But Jack, like, you’re not in the nursery anymore. Everyone has needs. And it’s kind of part of adulthood to respect others’ as much, if not more, than your own. Everyone, not just men, likes to give more when it isn’t expected of them. (There’s a great youtube video by Dan Savage about this sort of thing.) This article is quite the morality tale. It’s really gross. And super glad the tempeh-cooking yoga teacher got a mention. Ugh. And contrary to the story, Jack could not have any woman he wanted. Ewww. I mean quick, count. How many women do you know who wouldn’t go near him for all the money in the world? Exactly.
Wait, what is it? A food truck? Well, yes, it’s juice squeezed between two small-but-heavily-tilted ass cracks on a food truck! So appetizing! Breakfast anyone?
I am so confused.
After I got home and looked at the photo, I saw “The Squeeze.” Are you meant to squeeze their asses? and get, ah, juice?
This is me and advertising. Or is this branding? Or is there a difference? I’m just so lost and don’t get it. I usually can’t even make out what’s for sale. What a delight to walk home, minding my own business, and see this massive thing before me, appropriately parked in front of Lululemon. Nothing really says class and respect like headless, ass-only women squeezing you juice out of their tiny asses.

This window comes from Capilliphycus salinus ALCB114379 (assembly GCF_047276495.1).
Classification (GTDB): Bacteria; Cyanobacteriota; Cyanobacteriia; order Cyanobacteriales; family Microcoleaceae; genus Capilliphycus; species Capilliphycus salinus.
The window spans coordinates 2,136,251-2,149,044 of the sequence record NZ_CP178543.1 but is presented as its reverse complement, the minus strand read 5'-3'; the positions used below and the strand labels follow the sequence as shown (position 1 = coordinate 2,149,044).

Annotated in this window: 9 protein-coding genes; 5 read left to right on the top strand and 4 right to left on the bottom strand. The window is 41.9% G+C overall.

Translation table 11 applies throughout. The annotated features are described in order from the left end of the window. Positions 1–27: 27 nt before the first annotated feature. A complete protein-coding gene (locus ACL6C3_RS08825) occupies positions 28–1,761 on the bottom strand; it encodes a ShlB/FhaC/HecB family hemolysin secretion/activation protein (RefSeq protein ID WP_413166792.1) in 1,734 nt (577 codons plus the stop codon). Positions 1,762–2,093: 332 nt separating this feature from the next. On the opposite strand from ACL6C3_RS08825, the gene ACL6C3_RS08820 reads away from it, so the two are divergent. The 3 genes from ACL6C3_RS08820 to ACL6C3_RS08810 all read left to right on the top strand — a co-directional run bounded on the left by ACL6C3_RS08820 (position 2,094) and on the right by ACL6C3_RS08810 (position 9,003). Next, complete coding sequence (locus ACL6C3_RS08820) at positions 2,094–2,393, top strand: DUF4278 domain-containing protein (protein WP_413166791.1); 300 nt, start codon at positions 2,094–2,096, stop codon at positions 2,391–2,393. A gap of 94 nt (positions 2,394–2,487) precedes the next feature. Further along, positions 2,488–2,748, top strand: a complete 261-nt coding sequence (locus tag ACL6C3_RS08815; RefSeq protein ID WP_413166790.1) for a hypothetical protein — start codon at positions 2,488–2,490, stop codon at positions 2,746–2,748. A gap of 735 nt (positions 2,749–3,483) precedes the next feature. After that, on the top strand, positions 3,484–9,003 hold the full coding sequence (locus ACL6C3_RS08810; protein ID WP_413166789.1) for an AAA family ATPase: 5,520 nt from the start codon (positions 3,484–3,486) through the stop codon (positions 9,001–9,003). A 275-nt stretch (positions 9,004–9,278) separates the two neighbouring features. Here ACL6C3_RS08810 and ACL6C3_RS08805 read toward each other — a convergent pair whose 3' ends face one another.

Did you notice the little hatted head inside the window, between the butts? Now that’s a job.
Those aren’t even squeezable asses, for gawd’s sake.
After the hurricane, I didn’t go up to my roof deck. I was too upset by the storm and the sleazy dentist who, in the midst of the horrible week without power, told me that the only way to fix my broken tooth was to get an implant. I was told it would “jeopardize” the tooth next to if they tried to restore it. You might immediately sense that was bullshit, especially if they made you put the $3100 on your credit card right then and there, before getting the implant (the same day as extraction? I was clueless) and being sent off to teach for four hours. “Oh, yes, it will be fine!”